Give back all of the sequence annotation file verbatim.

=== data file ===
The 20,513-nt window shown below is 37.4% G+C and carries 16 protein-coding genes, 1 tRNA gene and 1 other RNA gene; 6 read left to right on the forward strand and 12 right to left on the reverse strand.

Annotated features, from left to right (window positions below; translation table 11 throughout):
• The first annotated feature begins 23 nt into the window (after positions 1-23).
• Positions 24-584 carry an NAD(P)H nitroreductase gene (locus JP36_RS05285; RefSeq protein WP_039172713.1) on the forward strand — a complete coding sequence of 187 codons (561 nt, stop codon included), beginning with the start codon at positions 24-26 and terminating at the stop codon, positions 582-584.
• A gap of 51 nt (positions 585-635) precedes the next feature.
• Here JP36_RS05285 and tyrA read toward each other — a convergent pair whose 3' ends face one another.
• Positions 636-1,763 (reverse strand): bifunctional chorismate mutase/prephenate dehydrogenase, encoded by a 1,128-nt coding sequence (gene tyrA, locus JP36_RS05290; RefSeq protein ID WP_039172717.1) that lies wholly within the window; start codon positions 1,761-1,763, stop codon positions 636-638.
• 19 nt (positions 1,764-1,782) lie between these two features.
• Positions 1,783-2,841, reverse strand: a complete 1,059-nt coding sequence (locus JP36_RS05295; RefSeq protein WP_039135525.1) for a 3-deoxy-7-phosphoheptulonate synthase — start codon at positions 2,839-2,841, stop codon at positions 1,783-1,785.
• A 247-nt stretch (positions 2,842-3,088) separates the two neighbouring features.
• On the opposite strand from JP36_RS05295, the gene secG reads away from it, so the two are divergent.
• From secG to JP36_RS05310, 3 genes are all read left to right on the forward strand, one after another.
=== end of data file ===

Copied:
The 20,513-nt window shown below is 37.4% G+C and carries 16 protein-coding genes, 1 tRNA gene and 1 other RNA gene; 6 read left to right on the forward strand and 12 right to left on the reverse strand.

Annotated features, from left to right (window positions below; translation table 11 throughout):
• The first annotated feature begins 23 nt into the window (after positions 1-23).
• Positions 24-584 carry an NAD(P)H nitroreductase gene (locus JP36_RS05285; RefSeq protein WP_039172713.1) on the forward strand — a complete coding sequence of 187 codons (561 nt, stop codon included), beginning with the start codon at positions 24-26 and terminating at the stop codon, positions 582-584.
• A gap of 51 nt (positions 585-635) precedes the next feature.
• Here JP36_RS05285 and tyrA read toward each other — a convergent pair whose 3' ends face one another.
• Positions 636-1,763 (reverse strand): bifunctional chorismate mutase/prephenate dehydrogenase, encoded by a 1,128-nt coding sequence (gene tyrA, locus JP36_RS05290; RefSeq protein ID WP_039172717.1) that lies wholly within the window; start codon positions 1,761-1,763, stop codon positions 636-638.
• 19 nt (positions 1,764-1,782) lie between these two features.
• Positions 1,783-2,841, reverse strand: a complete 1,059-nt coding sequence (locus JP36_RS05295; RefSeq protein WP_039135525.1) for a 3-deoxy-7-phosphoheptulonate synthase — start codon at positions 2,839-2,841, stop codon at positions 1,783-1,785.
• A 247-nt stretch (positions 2,842-3,088) separates the two neighbouring features.
• On the opposite strand from JP36_RS05295, the gene secG reads away from it, so the two are divergent.
• From secG to JP36_RS05310, 3 genes are all read left to right on the forward strand, one after another.